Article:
Idaho state court rejects innovator liability claims against Firm client Novartis Pharmaceuticals Corporation.
An Idaho state court judge concluded that plaintiffs failed to state a claim under Idaho law for innovator liability-styled claims against Novartis Pharmaceuticals Corporation. This is the first Idaho court to consider whether the state would recognize “innovator liability” as a theory under which to hold name-brand drug manufacturers liable for injuries allegedly caused by an individual’s ingestion of a generic version of the drug.
On September 25, 2019, Judge Richard D. Greenwood of the District Court for the Fourth Judicial District of the State of Idaho issued a memorandum decision on Novartis’s Rule 12(b)(6) motion to dismiss all counts of the amended complaint, including negligent failure to warn, fraud, negligence per se, breach of implied warranty of merchantability, and intention or negligent inflection of emotional distress, concluding that, under Idaho law, “the manufacturer of a product cannot be held liable where its product did not cause the alleged harm.” Stirling v. Novartis Pharms. Corp., et al., No. CV01-18-4880 (Sept. 25, 2019). The court held its order dismissing Novartis in abeyance, pending an initial determination whether the court has jurisdiction over Novartis.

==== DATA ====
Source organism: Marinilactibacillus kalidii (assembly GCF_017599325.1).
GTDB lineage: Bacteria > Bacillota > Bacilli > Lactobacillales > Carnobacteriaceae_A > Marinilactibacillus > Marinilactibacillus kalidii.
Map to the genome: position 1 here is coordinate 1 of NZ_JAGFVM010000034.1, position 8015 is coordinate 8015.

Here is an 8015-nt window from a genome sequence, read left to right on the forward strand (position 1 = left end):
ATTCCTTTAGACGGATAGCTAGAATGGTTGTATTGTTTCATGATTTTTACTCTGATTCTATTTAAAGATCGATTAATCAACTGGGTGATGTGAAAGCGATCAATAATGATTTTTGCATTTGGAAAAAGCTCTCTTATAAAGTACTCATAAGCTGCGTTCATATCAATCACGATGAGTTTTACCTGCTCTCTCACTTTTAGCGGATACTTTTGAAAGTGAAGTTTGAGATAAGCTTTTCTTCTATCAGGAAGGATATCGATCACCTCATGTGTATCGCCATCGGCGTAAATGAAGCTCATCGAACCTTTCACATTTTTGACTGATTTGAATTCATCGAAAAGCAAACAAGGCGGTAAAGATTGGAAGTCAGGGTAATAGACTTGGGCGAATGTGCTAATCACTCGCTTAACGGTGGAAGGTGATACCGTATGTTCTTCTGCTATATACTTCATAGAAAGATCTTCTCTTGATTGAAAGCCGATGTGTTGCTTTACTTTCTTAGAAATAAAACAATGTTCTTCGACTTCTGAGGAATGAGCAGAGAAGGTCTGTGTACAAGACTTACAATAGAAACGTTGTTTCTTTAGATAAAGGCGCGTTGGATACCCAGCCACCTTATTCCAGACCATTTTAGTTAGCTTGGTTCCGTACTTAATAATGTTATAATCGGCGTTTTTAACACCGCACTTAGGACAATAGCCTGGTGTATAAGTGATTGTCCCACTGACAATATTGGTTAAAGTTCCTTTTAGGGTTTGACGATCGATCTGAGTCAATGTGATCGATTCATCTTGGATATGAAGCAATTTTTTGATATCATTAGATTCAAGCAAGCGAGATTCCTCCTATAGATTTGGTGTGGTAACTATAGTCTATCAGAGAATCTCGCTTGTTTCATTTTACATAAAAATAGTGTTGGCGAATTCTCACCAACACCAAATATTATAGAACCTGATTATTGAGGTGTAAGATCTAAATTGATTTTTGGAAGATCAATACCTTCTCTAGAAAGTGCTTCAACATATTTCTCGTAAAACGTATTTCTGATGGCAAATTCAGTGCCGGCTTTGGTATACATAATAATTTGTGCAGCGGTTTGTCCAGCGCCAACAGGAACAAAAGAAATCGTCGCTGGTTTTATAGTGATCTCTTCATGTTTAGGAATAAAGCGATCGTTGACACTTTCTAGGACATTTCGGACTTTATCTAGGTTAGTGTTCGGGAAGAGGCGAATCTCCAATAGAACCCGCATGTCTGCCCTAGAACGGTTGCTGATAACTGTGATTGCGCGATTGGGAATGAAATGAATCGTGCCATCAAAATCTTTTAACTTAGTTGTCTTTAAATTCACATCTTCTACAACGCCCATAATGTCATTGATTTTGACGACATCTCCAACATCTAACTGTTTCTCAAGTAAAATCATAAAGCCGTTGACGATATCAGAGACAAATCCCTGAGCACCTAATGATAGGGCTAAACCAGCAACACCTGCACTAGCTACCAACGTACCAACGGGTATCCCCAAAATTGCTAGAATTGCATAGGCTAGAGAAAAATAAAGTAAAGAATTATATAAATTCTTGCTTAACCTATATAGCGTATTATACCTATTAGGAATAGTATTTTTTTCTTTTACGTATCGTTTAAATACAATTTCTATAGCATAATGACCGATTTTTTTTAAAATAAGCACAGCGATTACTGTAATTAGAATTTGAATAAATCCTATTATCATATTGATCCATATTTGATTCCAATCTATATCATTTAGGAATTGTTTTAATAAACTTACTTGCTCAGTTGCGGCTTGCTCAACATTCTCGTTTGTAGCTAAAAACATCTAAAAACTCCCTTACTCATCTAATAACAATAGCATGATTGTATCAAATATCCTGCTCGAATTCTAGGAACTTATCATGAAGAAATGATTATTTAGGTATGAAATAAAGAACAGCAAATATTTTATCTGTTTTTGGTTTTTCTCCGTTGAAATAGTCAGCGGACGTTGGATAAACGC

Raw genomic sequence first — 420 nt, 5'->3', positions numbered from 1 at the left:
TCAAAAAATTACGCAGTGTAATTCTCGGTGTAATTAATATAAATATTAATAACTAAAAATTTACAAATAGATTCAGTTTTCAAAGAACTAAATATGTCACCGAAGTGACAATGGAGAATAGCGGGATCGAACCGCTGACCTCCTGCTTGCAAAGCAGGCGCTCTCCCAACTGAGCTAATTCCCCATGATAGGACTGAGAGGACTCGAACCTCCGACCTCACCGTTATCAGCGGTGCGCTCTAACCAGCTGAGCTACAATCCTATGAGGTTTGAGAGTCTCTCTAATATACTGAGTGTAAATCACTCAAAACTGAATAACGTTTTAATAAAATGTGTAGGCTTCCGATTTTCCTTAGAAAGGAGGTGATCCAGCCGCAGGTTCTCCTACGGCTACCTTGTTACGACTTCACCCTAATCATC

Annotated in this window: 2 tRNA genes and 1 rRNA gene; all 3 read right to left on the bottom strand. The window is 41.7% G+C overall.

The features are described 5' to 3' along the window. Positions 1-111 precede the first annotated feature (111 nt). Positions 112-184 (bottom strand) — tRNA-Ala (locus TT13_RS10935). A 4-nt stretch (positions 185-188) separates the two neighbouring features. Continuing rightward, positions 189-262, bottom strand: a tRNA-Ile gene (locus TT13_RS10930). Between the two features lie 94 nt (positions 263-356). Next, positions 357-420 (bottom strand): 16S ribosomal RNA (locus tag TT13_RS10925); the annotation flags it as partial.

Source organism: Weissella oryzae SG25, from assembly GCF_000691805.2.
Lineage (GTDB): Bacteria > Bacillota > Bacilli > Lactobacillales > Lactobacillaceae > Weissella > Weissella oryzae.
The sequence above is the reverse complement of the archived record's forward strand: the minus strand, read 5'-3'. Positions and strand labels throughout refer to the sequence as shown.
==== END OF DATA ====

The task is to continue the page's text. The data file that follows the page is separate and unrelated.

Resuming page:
Judge Greenwood’s decision is in accord with the great weight of authority nationwide on the question of innovator liability. See, e.g., McNair v. Johnson & Johnson, 241 W. Va. 26, 8181 S.E.2d 852 (2018); Guarino v. Wyeth, LLC, 719 F.3d 1245 (11th Cir. 2013).